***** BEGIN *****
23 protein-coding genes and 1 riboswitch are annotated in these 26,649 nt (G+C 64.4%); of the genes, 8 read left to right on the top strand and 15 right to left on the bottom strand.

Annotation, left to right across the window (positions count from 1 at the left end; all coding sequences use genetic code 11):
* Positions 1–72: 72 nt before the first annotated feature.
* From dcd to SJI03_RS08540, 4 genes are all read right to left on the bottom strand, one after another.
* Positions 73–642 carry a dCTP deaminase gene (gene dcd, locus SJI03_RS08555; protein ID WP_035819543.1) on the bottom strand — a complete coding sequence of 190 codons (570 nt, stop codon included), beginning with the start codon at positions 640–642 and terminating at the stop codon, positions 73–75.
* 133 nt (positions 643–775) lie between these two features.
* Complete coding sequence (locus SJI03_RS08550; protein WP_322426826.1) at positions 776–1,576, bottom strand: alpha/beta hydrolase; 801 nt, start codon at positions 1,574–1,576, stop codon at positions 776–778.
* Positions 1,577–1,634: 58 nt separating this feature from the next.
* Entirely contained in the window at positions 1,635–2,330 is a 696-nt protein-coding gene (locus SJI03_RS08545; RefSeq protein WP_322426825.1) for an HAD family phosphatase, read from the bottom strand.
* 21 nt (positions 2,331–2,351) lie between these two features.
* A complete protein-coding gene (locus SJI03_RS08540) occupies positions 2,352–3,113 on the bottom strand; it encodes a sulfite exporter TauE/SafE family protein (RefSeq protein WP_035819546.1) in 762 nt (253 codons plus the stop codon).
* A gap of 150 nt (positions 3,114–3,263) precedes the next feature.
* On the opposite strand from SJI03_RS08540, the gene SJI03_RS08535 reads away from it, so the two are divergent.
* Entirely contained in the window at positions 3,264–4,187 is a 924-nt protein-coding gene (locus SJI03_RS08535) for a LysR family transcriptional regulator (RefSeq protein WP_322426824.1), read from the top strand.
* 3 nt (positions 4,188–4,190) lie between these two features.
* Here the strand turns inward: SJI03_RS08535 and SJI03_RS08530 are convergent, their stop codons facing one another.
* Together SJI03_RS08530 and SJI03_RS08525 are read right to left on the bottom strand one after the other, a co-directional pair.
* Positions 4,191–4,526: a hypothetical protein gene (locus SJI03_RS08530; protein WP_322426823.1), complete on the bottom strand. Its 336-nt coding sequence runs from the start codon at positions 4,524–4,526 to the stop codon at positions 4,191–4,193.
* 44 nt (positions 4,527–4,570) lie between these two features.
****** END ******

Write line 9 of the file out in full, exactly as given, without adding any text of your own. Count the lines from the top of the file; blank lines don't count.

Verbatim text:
* Entirely contained in the window at positions 1,635–2,330 is a 696-nt protein-coding gene (locus SJI03_RS08545; RefSeq protein WP_322426825.1) for an HAD family phosphatase, read from the bottom strand.